Unified Fire Authority issues reminders about swift water safety as snow begins to melt

Local News

SALT LAKE COUNTY (ABC4 News) – As the Navajo Police Department halted its search for 4-year-old Anndine Jones who went missing near McElmo Creek in San Juan County Thursday, first responders are reminding residents of swift water dangers as the snow melts.

Brenda Alcorn, Senior Hydrologist for the Colorado Basin River Forecast Center, said Big and Little Cottonwood Creeks have not had flows as high as currently forecasted since 2011.

“Given the current snowpack, we can expect above average stream flows this spring at the height of the snow melt, and much higher than what occurred last spring,” said Alcorn. “In addition, the flows will likely be elevated for an extended period of time this year.”

She said spring temperatures and precipitation play a significant role in stream flow levels during the snow melt period. In any year, an extended period of above-normal temperatures or heavy rainfall during the melt can increase flows quickly.

The longer the weather stays cool and/or wet, the greater the chance there is for higher flows when the snow does start melting.

“During the snowmelt runoff season rivers and streams will be running high, fast and cold,” said Alcorn. “Hypothermia will occur quickly and severely incapacitate even the strongest swimmers.”

As the weather warms up and residents begin to flock to the water, Unified Fire Authority wants to remind Utahns to take the right precautions before entering the water.

“Often times, a little bit of water is deceptively strong and just a foot or two deep could have a scarily, powerful current that goes with it,” said Matthew McFarland, spokesperson for Unified Fire Authority. “So you might think a water source is benign as you try to cross it or play in it, but it could easily sweep you off your feet and it’s really unexpected at times.”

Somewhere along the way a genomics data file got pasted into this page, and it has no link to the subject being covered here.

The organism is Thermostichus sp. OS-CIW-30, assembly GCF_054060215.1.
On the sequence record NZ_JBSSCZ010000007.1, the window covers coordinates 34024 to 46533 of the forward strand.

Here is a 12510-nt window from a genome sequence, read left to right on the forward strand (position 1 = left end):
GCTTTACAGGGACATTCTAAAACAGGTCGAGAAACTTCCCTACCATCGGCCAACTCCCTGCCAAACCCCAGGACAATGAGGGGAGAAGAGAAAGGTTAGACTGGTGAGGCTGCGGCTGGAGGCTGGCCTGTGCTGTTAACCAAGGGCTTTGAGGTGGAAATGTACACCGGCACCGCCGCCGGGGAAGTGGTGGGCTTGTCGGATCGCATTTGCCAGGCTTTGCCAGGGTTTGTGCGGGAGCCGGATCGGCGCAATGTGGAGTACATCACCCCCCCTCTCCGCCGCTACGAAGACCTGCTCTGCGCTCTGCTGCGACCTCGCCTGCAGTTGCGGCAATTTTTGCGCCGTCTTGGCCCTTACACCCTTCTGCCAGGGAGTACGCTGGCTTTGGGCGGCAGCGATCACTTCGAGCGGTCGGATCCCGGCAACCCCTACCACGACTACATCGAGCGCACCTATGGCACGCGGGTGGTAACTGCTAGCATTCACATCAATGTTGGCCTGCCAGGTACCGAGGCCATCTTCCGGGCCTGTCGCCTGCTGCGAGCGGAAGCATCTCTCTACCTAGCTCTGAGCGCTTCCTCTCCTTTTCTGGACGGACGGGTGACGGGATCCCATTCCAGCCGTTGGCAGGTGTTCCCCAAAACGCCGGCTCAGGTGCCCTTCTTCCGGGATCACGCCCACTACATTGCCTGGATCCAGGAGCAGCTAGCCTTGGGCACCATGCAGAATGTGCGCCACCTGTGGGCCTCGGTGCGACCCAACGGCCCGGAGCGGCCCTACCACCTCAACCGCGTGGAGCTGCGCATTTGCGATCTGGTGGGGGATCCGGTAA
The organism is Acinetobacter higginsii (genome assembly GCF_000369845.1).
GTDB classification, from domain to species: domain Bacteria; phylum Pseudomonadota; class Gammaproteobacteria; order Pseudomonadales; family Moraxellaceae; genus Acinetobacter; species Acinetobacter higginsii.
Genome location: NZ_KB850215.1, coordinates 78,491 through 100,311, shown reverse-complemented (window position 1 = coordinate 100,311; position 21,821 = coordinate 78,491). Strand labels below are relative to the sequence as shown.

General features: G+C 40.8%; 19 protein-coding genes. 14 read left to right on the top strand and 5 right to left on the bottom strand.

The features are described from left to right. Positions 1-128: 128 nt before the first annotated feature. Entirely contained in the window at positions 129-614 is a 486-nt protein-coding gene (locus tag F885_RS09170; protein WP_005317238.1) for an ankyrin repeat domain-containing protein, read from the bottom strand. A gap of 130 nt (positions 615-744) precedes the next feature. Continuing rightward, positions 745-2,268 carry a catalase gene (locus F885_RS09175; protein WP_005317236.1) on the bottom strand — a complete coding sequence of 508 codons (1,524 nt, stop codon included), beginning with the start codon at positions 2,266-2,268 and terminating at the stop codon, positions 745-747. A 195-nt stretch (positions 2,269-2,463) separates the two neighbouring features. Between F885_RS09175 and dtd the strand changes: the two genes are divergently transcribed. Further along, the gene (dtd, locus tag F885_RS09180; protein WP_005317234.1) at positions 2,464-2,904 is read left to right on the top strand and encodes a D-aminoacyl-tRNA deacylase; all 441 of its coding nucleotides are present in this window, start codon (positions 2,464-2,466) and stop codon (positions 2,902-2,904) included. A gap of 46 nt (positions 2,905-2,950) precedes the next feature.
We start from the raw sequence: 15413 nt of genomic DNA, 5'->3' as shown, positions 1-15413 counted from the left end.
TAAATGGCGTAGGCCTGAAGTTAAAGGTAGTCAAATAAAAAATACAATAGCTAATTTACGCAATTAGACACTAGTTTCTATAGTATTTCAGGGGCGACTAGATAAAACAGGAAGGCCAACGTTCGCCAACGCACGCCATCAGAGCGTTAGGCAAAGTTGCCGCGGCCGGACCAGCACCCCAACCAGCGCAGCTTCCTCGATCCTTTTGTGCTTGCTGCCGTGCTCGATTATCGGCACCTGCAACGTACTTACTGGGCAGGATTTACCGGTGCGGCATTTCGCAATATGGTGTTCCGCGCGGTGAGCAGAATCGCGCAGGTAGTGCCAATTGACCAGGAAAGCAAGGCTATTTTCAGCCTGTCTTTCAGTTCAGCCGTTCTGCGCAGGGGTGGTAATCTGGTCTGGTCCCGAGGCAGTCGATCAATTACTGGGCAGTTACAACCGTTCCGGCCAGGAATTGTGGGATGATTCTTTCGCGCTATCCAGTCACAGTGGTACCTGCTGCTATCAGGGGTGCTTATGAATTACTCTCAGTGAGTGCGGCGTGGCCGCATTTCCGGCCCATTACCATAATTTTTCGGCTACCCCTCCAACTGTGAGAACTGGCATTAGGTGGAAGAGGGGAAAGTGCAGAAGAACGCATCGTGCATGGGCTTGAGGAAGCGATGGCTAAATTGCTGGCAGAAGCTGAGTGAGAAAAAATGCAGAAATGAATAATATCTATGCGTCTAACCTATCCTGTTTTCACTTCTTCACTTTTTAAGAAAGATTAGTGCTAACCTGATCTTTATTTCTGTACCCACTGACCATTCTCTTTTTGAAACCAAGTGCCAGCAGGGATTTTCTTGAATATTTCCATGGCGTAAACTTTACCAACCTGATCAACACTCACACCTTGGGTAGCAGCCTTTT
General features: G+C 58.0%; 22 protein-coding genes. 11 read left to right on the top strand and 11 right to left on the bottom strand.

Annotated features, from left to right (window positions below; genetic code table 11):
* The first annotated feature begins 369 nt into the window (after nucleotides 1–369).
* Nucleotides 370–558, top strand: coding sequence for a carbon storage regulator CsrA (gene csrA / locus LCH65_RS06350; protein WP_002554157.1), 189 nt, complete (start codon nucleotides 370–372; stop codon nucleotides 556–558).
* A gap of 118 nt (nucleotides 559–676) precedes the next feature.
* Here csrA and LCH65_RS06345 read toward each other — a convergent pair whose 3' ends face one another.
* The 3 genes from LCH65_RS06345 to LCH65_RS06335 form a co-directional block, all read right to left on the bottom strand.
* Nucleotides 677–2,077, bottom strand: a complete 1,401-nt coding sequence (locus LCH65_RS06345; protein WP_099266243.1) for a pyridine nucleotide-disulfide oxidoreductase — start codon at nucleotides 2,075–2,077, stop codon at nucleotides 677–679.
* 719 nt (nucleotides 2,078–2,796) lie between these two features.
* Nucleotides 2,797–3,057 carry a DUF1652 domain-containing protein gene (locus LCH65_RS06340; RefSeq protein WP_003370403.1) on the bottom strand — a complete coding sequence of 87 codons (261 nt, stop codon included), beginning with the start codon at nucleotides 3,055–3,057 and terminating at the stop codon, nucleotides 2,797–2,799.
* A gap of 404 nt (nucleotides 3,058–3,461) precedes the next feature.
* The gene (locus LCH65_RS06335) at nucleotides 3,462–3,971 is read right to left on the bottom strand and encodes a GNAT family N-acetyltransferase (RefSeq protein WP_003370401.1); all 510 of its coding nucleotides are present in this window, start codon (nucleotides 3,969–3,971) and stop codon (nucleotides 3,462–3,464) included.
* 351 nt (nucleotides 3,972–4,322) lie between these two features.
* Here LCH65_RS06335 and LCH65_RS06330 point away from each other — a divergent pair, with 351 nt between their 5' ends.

McFarland said anytime you, your children, or your pets are recreating near a body of water, make sure you have a personal flotation device on such as a lifejacket.

“When someone gets swept away, it’s almost instantly critical,” he said. “This is snow melt water. It is cold, often times just a few degrees above freezing temperatures. Once you’re in it, your body can shut down very quickly and your ability to use your motor functions is going to be limited.”

If you witness someone getting swept away by the current, McFarland said do NOT jump into the water to try and save them. Look for something you can use to reach out to the victim and call 911 immediately.

In May 2017, a mother and a Good Samaritan drowned while trying to rescue a 4-year-old girl in the Provo River.

“All too often, we’ve seen would-be rescuers become victims as well and then tragically, it’s twice the victims, if not, more,” he said.

If you get swept away by swift water, he advises to focus on keeping your head above the water and your feet downstream facing the direction you’re going. This will eliminate the chances of crashing into boulders and underwater hazards.

“If you’re anywhere near moving water, expect the unexpected. Expect that it’s going to be stronger than you think it is and that it may very well sweep you away,” said McFarland.

For more water safety tips, click here.

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